It has long been acknowledged that there are strong connections between sound, music, emotion, and memory, and that our personal experiences and tendencies determine the type and intensity of emotional reaction we have to specific sounds.

As an example, research has revealed these widespread associations between certain sounds and emotions:

  • The sound of a thunderstorm evokes a feeling of either relaxation or anxiety, depending on the individual
  • Wind chimes commonly evoke a restless feeling
  • Rain evokes a feeling of relaxation
  • Fireworks evoke a feeling of nostalgia and pleasurable memories
  • The vibrations of a cell phone are often perceived as annoying

Other sounds have a more universal character. UCLA researchers have discovered that the sound of laughter is globally identified as a positive sound signifying enjoyment, while other sounds are globally associated with fear, anger, disgust, sadness, and surprise.

So why are we predisposed to particular emotional responses in the presence of specific sounds? And why does the reaction tend to vary between people?

Although the answer is still effectively a mystery, current research by Sweden’s Lund University yields some exciting insights into how sound and sound environments can affect humans on personal, emotional, and psychological levels.

Here are six psychological mechanisms through which sound may stir up emotions:

1. Brain-Stem Reflex

You’re seated quietly in your office when suddenly you hear a loud, abrupt crash. What’s your response? If you’re like most people, you become emotionally aroused and motivated to investigate. This kind of reaction is subconscious and hard-wired into your brain to alert you to potentially important or detrimental sounds.

2. Evaluative Conditioning

Many people frequently associate sounds with selected emotions depending on the circumstance in which the sound was heard. For example, listening to a song previously played on your wedding day may trigger feelings of joy, while the same song first listened to by someone during a bad breakup may yield the opposite feelings of sadness.

3. Emotional Contagion

When someone smiles or starts laughing, it’s tough to not smile and laugh yourself. Research carried out in the 1990s discovered that the brain may contain what are labeled as “mirror neurons” that are activated both when you are performing a task AND when you are observing someone else perform the task. When we hear someone talking while crying, for instance, it can be difficult to not also experience the corresponding feelings of sadness.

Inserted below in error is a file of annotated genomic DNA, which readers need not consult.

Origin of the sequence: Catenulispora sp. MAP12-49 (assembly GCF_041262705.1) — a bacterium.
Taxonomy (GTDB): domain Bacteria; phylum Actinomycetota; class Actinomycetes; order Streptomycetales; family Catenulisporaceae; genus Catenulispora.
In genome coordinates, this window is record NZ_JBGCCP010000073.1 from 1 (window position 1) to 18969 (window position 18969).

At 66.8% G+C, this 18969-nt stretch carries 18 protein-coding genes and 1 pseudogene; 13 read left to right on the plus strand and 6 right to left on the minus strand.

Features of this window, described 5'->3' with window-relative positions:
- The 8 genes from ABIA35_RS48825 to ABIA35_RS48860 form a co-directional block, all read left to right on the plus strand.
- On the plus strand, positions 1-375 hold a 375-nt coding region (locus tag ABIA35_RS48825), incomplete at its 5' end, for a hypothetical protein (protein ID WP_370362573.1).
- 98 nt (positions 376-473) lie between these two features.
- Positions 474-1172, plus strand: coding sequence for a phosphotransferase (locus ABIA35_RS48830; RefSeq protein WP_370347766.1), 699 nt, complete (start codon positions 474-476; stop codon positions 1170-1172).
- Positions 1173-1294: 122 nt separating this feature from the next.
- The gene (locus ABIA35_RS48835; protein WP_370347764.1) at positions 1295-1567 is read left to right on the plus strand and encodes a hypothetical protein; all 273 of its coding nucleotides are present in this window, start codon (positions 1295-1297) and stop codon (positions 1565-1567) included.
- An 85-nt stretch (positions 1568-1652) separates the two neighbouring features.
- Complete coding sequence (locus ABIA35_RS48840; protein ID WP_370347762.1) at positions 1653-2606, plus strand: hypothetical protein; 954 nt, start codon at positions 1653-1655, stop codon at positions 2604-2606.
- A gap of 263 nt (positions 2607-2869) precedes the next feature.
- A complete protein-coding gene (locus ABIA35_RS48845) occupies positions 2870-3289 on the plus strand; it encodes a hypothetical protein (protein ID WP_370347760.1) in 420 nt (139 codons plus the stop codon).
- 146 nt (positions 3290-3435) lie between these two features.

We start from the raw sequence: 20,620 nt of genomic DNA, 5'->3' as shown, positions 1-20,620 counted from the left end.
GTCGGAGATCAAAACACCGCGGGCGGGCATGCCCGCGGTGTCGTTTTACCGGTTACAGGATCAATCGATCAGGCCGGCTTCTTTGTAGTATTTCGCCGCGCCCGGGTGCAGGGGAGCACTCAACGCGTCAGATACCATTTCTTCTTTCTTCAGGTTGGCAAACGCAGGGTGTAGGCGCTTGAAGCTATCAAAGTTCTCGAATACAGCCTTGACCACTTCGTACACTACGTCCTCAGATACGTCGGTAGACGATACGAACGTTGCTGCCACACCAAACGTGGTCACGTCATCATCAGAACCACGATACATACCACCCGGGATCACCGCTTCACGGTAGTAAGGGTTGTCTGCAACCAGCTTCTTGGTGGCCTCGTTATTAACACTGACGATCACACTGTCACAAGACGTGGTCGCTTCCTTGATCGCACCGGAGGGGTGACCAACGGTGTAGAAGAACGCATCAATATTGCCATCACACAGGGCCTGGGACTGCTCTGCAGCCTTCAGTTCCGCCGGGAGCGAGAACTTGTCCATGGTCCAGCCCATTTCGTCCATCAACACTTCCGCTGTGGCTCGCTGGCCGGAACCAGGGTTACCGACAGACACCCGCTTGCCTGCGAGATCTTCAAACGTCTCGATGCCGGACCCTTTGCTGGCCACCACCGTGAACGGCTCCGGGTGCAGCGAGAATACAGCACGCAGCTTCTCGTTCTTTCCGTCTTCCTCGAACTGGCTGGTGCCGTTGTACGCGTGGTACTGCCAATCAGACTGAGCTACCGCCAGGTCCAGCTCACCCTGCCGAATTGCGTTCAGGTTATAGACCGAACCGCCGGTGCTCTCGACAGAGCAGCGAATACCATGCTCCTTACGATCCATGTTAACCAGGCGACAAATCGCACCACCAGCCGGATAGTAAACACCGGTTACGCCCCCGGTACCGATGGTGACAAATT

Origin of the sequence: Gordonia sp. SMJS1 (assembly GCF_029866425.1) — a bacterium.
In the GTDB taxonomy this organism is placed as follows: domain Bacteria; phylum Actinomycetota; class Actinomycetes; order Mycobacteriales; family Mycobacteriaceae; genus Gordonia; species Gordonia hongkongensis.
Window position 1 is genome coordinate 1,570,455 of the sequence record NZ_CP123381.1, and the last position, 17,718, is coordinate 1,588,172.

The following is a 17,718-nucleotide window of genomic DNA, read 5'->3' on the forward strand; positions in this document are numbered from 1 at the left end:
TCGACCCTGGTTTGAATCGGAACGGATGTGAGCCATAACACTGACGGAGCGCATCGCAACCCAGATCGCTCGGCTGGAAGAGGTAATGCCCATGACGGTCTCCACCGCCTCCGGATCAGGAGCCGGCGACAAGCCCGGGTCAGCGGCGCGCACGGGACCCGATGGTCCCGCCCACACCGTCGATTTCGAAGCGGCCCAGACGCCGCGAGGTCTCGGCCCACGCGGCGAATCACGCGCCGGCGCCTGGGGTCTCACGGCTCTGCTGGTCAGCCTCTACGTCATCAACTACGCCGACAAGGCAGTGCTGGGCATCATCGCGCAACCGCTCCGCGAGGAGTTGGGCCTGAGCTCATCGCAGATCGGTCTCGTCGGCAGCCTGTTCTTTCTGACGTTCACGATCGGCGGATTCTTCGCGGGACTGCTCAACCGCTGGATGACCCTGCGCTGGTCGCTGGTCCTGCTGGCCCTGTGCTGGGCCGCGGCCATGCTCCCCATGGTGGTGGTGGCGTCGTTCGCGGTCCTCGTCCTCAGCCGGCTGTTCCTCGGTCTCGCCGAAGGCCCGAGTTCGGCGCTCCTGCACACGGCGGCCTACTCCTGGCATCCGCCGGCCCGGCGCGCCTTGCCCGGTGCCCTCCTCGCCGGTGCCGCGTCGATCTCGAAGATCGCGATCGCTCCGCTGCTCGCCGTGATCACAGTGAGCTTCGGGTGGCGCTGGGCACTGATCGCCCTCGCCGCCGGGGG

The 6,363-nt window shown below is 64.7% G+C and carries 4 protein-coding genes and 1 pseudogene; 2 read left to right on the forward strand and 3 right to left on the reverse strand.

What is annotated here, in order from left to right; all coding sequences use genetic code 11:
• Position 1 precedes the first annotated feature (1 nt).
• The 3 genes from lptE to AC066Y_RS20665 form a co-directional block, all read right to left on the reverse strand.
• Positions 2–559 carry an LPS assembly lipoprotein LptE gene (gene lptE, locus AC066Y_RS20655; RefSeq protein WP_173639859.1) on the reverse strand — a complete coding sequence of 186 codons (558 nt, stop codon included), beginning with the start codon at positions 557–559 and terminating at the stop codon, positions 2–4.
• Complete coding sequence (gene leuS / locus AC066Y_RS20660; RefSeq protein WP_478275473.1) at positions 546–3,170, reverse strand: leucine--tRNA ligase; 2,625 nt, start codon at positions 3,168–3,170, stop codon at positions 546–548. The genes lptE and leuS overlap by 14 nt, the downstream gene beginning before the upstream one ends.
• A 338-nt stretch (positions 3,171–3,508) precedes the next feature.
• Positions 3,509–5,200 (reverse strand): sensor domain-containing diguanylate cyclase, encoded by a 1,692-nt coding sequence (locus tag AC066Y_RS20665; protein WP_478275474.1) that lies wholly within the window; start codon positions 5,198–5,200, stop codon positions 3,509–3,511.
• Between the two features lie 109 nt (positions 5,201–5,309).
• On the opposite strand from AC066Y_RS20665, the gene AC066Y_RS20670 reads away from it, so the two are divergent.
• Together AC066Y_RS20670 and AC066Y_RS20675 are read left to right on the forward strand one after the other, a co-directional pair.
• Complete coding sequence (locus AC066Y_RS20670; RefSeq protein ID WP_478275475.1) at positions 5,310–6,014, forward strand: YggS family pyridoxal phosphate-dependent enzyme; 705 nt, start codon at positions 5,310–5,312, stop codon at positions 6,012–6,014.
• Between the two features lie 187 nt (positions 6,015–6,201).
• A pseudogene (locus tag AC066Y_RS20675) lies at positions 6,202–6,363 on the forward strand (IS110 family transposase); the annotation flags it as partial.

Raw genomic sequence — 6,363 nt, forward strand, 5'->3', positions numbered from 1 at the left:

4. Visual Imagery

Let’s say you enjoy listening to CDs that contain only the sounds of nature. Why do you enjoy it? Presumably because it evokes a positive emotional experience, and, taking that even further, it most likely evokes some powerful visual images of the natural setting in which the sounds are heard. For example, try listening to the sounds of waves crashing and NOT visualizing yourself lounging at the beach.

5. Episodic Memory

Sounds can stimulate emotionally powerful memories, both good and bad. The sounds of rain can arouse memories of a pleasurable day spent at home, while the sound of thunder may induce memories associated with combat experience, as seen in post-traumatic stress disorder.

6. Music Expectancy

Music has been identified as the universal language, which makes sense the more you think about it. Music is, after all, only a random collection of sounds, and is pleasurable only because the brain imposes order to the sounds and interprets the order in a certain way. It is, in fact, your expectations about the rhythm and melody of the music that produce an emotional response.

Sound, Emotion, and Hearing Loss

Irrespective of your specific reactions to various sounds, what is certain is that your emotions are directly involved. With hearing loss, you not only lose the ability to hear particular sounds, you also lose the emotional impact associated with the sounds you can either no longer hear or can no longer hear properly.

With hearing loss, for example, nature walks become less gratifying when you can no longer hear the faint sounds of running water; music loses its emotional impact when you can’t differentiate specific instruments; and you place yourself at greater risk when you can’t hear fire alarms or other alerts to danger.

The truth is that hearing is more vital to our lives—and to our emotional lives—than we most likely realize. It also means that treating your hearing loss will probably have a greater impact than you realize, too.


What are some of your favorite sounds? What emotions do they evoke?

Are there any particular sounds or songs that make you feel happy, angry, annoyed, sad, or excited? Let us know in a comment.

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